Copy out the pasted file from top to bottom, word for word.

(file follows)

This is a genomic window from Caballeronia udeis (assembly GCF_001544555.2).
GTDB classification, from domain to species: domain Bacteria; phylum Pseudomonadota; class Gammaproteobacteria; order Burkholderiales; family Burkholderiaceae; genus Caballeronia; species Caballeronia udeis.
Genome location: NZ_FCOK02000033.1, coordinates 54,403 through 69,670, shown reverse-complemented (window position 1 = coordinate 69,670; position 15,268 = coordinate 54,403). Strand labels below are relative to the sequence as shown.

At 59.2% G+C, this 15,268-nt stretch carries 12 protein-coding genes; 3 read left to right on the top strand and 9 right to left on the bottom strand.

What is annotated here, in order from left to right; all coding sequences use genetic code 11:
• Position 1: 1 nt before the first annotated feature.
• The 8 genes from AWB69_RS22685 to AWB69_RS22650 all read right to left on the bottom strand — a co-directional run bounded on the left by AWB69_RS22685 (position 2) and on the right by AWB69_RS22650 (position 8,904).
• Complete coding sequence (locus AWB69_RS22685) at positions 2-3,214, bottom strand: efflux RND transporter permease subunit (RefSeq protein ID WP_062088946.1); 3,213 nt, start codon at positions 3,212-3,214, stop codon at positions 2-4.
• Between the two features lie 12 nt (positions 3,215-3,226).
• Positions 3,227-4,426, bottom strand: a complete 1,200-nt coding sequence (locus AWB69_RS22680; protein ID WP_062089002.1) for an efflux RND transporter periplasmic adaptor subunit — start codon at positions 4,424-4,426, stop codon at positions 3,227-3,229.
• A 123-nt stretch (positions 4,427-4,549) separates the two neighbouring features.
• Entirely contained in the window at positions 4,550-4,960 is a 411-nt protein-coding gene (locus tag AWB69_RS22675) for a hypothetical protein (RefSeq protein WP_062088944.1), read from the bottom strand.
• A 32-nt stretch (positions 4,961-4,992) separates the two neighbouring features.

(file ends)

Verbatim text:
This is a genomic window from Caballeronia udeis (assembly GCF_001544555.2).
GTDB classification, from domain to species: domain Bacteria; phylum Pseudomonadota; class Gammaproteobacteria; order Burkholderiales; family Burkholderiaceae; genus Caballeronia; species Caballeronia udeis.
Genome location: NZ_FCOK02000033.1, coordinates 54,403 through 69,670, shown reverse-complemented (window position 1 = coordinate 69,670; position 15,268 = coordinate 54,403). Strand labels below are relative to the sequence as shown.

At 59.2% G+C, this 15,268-nt stretch carries 12 protein-coding genes; 3 read left to right on the top strand and 9 right to left on the bottom strand.

What is annotated here, in order from left to right; all coding sequences use genetic code 11:
• Position 1: 1 nt before the first annotated feature.
• The 8 genes from AWB69_RS22685 to AWB69_RS22650 all read right to left on the bottom strand — a co-directional run bounded on the left by AWB69_RS22685 (position 2) and on the right by AWB69_RS22650 (position 8,904).
• Complete coding sequence (locus AWB69_RS22685) at positions 2-3,214, bottom strand: efflux RND transporter permease subunit (RefSeq protein ID WP_062088946.1); 3,213 nt, start codon at positions 3,212-3,214, stop codon at positions 2-4.
• Between the two features lie 12 nt (positions 3,215-3,226).
• Positions 3,227-4,426, bottom strand: a complete 1,200-nt coding sequence (locus AWB69_RS22680; protein ID WP_062089002.1) for an efflux RND transporter periplasmic adaptor subunit — start codon at positions 4,424-4,426, stop codon at positions 3,227-3,229.
• A 123-nt stretch (positions 4,427-4,549) separates the two neighbouring features.
• Entirely contained in the window at positions 4,550-4,960 is a 411-nt protein-coding gene (locus tag AWB69_RS22675) for a hypothetical protein (RefSeq protein WP_062088944.1), read from the bottom strand.
• A 32-nt stretch (positions 4,961-4,992) separates the two neighbouring features.